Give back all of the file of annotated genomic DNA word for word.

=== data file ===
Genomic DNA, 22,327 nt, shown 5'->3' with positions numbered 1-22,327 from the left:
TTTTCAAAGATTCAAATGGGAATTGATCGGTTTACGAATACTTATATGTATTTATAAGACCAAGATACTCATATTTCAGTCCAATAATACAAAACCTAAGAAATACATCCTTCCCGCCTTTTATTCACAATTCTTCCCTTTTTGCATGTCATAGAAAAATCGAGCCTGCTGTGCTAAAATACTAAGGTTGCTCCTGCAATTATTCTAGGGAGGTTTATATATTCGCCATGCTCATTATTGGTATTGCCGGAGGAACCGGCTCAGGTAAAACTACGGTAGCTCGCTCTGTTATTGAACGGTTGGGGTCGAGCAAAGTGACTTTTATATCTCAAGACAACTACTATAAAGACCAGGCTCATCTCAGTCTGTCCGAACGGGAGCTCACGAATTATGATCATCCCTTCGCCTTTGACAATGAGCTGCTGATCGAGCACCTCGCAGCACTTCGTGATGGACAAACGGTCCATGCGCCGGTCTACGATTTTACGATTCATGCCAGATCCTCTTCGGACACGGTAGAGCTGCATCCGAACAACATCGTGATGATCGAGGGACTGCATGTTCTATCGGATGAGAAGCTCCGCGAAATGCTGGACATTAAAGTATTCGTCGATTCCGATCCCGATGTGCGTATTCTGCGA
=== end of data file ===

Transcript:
Genomic DNA, 22,327 nt, shown 5'->3' with positions numbered 1-22,327 from the left:
TTTTCAAAGATTCAAATGGGAATTGATCGGTTTACGAATACTTATATGTATTTATAAGACCAAGATACTCATATTTCAGTCCAATAATACAAAACCTAAGAAATACATCCTTCCCGCCTTTTATTCACAATTCTTCCCTTTTTGCATGTCATAGAAAAATCGAGCCTGCTGTGCTAAAATACTAAGGTTGCTCCTGCAATTATTCTAGGGAGGTTTATATATTCGCCATGCTCATTATTGGTATTGCCGGAGGAACCGGCTCAGGTAAAACTACGGTAGCTCGCTCTGTTATTGAACGGTTGGGGTCGAGCAAAGTGACTTTTATATCTCAAGACAACTACTATAAAGACCAGGCTCATCTCAGTCTGTCCGAACGGGAGCTCACGAATTATGATCATCCCTTCGCCTTTGACAATGAGCTGCTGATCGAGCACCTCGCAGCACTTCGTGATGGACAAACGGTCCATGCGCCGGTCTACGATTTTACGATTCATGCCAGATCCTCTTCGGACACGGTAGAGCTGCATCCGAACAACATCGTGATGATCGAGGGACTGCATGTTCTATCGGATGAGAAGCTCCGCGAAATGCTGGACATTAAAGTATTCGTCGATTCCGATCCCGATGTGCGTATTCTGCGA